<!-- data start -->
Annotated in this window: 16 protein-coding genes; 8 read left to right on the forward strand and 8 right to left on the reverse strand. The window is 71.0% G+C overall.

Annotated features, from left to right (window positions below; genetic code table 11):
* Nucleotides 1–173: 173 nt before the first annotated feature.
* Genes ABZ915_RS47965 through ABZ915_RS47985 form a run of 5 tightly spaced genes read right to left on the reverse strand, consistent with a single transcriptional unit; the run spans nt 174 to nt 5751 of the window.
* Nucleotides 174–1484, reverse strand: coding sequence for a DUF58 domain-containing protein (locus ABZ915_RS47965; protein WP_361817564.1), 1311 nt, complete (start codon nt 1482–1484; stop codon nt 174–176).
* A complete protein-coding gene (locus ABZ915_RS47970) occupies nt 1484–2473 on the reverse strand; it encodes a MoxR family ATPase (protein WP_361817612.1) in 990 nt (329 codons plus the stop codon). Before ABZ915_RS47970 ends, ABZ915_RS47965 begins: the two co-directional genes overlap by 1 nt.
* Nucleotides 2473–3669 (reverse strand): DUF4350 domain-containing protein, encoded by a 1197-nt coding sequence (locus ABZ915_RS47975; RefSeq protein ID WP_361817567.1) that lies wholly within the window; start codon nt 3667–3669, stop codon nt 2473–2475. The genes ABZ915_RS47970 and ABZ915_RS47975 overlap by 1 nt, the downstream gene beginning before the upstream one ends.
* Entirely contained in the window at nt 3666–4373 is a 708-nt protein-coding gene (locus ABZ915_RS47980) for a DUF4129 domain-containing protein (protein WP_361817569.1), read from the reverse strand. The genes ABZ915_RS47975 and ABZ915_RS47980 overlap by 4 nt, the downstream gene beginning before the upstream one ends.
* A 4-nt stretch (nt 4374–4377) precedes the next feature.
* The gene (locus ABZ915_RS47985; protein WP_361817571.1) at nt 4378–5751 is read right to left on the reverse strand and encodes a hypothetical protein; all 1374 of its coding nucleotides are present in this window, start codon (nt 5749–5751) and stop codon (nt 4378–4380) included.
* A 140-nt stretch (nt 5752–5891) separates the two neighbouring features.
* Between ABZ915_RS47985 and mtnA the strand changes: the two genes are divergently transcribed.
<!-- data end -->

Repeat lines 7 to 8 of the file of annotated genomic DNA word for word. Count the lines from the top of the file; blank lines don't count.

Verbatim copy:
* Nucleotides 2473–3669 (reverse strand): DUF4350 domain-containing protein, encoded by a 1197-nt coding sequence (locus ABZ915_RS47975; RefSeq protein ID WP_361817567.1) that lies wholly within the window; start codon nt 3667–3669, stop codon nt 2473–2475. The genes ABZ915_RS47970 and ABZ915_RS47975 overlap by 1 nt, the downstream gene beginning before the upstream one ends.
* Entirely contained in the window at nt 3666–4373 is a 708-nt protein-coding gene (locus ABZ915_RS47980) for a DUF4129 domain-containing protein (protein WP_361817569.1), read from the reverse strand. The genes ABZ915_RS47975 and ABZ915_RS47980 overlap by 4 nt, the downstream gene beginning before the upstream one ends.